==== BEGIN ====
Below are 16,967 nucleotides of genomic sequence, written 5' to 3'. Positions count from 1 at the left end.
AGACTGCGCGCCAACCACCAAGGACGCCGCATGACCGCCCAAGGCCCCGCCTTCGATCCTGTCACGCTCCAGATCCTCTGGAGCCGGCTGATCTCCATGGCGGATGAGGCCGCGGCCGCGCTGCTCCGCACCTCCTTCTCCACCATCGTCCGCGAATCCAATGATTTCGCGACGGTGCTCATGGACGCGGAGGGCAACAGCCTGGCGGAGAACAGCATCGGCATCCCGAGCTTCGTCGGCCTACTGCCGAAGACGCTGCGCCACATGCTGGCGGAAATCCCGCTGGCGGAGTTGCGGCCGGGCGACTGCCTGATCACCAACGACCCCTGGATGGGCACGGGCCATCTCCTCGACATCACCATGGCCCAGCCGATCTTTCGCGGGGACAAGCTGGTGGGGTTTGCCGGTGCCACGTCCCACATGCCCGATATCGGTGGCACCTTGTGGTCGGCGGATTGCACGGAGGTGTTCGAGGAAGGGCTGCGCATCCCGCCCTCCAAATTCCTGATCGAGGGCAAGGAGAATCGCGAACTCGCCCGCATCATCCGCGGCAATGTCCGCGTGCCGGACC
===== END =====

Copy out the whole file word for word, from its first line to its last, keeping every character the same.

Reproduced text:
Below are 16,967 nucleotides of genomic sequence, written 5' to 3'. Positions count from 1 at the left end.
AGACTGCGCGCCAACCACCAAGGACGCCGCATGACCGCCCAAGGCCCCGCCTTCGATCCTGTCACGCTCCAGATCCTCTGGAGCCGGCTGATCTCCATGGCGGATGAGGCCGCGGCCGCGCTGCTCCGCACCTCCTTCTCCACCATCGTCCGCGAATCCAATGATTTCGCGACGGTGCTCATGGACGCGGAGGGCAACAGCCTGGCGGAGAACAGCATCGGCATCCCGAGCTTCGTCGGCCTACTGCCGAAGACGCTGCGCCACATGCTGGCGGAAATCCCGCTGGCGGAGTTGCGGCCGGGCGACTGCCTGATCACCAACGACCCCTGGATGGGCACGGGCCATCTCCTCGACATCACCATGGCCCAGCCGATCTTTCGCGGGGACAAGCTGGTGGGGTTTGCCGGTGCCACGTCCCACATGCCCGATATCGGTGGCACCTTGTGGTCGGCGGATTGCACGGAGGTGTTCGAGGAAGGGCTGCGCATCCCGCCCTCCAAATTCCTGATCGAGGGCAAGGAGAATCGCGAACTCGCCCGCATCATCCGCGGCAATGTCCGCGTGCCGGACC